David Benaron: The 2023 SPIE Britton Chance Biomedical Optics Award

The SPIE Britton Chance Biomedical Optics Award recognizes outstanding lifetime contributions to the field of biomedical optics through the development of innovative, high-impact technologies
11 January 2023
David Benaron, in a photo from 2016/7, on the top floor of the Facebook (now Meta) office in San Francisco.
Benaron, in a photo from 2016/7, on the top floor of the Facebook (now Meta) office in San Francisco.

David Benaron is a biochemist, inventor, and entrepreneur. He studied biochemistry at the University of California, Davis, and completed his graduate studies at Harvard Medical School and MIT. He had fellowships in physiology at NIH; in biophysics at the University of Pennsylvania (under Britton Chance), and at Stanford Medical School in neonatal intensive care. He was a practicing physician at Stanford Medical School until the demands of being an entrepreneur took too much time away from practicing medicine. His work on bioluminescence imaging (BLI) led to the co-founding of Xenogen, now owned by PerkinElmer. Xenogen instruments are used in research laboratories all over the world. These real-time imaging and genetic modification technologies help expedite drug discovery and development, and significantly reduce the cost and time to market for new therapies. BLI is an entire field of its own today. His work in tissue optics led to the founding of Spectros, which manufactures and sells the T-Stat, an easy-to-use and reliable tool for assessing the adequacy of oxygen delivery to tissue. Light scattering can be used to classify tissue and detect abnormalities such as cancer. Benaron’s developments in tissue optics have helped to develop pulse oximeters that are used every day in hospitals as well as fitness monitors that are used by millions of people worldwide.

Benaron was an early pioneer in biomedical optics and an early participant at the SPIE BiOS conference, as well as contributing to multiple SPIE conferences between 1996 and 2008. These included Advanced Biomedical and Clinical Diagnostic Systems; Biomedical Diagnostic, Guidance, and Surgical-Assist Systems; and Photon Propagation in Tissues. He was also a founding editorial board member of the Journal of Biomedical Optics (JBO). He served as a guest editor on a special issue of JBO that celebrated Britton Chance.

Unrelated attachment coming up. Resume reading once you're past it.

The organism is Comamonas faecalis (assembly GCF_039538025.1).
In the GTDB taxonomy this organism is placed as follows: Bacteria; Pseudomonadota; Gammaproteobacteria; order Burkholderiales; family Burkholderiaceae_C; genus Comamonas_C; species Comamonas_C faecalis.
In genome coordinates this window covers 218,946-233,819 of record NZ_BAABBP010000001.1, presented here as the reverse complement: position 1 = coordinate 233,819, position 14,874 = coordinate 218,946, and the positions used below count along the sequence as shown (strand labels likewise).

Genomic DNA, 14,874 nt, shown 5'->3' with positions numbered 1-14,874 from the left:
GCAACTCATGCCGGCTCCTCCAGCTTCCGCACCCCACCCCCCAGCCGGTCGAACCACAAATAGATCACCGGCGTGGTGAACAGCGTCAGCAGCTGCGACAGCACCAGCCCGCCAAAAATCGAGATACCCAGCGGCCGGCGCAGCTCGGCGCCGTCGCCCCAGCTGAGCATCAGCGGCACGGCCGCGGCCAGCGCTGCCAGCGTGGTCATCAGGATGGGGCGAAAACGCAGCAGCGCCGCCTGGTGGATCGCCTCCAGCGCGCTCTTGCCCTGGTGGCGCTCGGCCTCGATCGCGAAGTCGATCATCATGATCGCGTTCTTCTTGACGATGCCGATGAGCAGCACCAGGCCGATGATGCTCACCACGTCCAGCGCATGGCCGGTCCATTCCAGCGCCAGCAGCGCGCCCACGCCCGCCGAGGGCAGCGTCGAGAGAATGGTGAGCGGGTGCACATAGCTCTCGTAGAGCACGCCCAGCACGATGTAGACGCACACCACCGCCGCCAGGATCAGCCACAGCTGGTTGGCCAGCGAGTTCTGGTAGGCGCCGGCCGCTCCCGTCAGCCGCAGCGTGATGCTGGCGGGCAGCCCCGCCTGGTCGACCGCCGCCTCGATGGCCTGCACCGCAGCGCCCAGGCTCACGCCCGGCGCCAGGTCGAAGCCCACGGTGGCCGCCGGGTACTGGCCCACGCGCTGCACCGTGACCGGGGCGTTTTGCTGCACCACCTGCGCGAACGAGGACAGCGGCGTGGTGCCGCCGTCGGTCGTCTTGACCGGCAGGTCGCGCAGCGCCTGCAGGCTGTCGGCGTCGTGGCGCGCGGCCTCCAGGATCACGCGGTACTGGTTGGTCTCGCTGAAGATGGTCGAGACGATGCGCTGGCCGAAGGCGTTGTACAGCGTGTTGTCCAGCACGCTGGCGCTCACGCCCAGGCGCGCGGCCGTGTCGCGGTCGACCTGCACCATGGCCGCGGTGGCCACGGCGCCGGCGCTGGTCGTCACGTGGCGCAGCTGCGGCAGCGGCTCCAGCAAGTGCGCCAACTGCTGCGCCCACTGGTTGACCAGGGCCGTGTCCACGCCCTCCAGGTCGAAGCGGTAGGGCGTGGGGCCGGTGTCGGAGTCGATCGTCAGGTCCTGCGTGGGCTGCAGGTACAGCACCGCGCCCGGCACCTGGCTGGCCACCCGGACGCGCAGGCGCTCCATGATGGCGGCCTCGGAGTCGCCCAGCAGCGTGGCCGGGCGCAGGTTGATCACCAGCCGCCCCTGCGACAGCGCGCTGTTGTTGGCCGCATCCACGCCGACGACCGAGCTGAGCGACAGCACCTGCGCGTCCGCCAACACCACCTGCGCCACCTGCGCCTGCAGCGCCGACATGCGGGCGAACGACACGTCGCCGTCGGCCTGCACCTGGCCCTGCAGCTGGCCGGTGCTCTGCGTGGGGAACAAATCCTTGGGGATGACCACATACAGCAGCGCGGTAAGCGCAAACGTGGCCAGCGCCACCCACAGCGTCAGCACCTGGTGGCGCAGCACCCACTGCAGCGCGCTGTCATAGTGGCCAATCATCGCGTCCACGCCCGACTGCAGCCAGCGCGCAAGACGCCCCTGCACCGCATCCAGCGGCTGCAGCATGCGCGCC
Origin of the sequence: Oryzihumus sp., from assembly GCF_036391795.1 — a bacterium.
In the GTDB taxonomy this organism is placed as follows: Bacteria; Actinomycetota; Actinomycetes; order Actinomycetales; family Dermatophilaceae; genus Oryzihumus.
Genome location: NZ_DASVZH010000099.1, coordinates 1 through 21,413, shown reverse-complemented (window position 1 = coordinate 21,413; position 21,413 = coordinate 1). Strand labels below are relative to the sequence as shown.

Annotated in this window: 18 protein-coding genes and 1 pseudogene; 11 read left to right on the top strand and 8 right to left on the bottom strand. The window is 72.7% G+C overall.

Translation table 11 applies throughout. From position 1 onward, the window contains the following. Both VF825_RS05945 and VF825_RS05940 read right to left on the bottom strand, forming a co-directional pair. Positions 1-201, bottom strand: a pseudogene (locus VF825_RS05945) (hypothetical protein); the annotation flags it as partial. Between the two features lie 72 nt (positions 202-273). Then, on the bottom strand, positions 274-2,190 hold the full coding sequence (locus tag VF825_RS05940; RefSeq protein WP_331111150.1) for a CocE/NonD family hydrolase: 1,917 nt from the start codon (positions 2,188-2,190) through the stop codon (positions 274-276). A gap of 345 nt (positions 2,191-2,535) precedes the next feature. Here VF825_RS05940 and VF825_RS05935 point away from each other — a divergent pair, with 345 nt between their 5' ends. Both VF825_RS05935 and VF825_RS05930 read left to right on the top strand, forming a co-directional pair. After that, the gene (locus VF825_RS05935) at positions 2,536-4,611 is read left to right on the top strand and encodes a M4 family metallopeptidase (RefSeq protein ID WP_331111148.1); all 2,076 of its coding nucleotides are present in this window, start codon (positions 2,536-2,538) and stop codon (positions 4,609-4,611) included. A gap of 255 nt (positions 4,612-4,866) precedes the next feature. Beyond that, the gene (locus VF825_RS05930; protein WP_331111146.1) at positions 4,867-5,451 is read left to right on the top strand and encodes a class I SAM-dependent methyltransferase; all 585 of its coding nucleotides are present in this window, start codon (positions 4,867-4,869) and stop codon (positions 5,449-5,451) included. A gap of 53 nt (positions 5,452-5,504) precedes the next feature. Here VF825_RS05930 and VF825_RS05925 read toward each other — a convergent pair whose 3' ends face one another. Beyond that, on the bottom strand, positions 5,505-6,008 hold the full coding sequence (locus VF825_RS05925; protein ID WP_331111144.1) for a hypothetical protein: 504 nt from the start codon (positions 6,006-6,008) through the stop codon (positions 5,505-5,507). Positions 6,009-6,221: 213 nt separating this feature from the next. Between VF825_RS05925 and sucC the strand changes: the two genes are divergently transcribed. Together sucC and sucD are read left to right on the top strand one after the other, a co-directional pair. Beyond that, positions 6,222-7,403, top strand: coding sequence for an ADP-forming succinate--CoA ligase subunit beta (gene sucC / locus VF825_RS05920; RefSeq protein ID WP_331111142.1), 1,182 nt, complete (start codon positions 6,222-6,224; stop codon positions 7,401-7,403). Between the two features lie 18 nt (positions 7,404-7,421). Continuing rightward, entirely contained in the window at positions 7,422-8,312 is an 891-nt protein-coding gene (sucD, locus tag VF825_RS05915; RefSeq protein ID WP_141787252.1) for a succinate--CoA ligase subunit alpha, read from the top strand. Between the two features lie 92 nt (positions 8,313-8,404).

“Dr. Benaron’s contributions to the field are especially broad and impactful in consideration of his clinical, technical, and entrepreneurial activities, which contributed to significant translational developments of the field,” says SPIE Fellow Sergio Fantini, professor and interim chair of biomedical engineering at Tufts University. “He received rigorous training in physiology, neonatal intensive care, and biophysics, including a period of training on biomedical optics in Dr. Britton Chance’s lab at the University of Pennsylvania. Several technological innovations developed or co-developed by Dr. Benaron — who holds over 70 patents — helped propel biomedical optics into important applications and commercial devices, including ubiquitous green-light heart rate monitors, bioluminescence for molecular imaging, and noninvasive oximetry. His visionary approach continues today, as he articulates and coordinates innovative initiatives toward developments in precision medicine, wearable health monitors, digital health in relation to daily activities, and data science to extract individual health indicators for continuous monitoring and early detection of disease.”

Meet the other 2023 SPIE Society Award recipients.

Read more about David Benaron and the SPIE Britton Chance Biomedical Optics Award.

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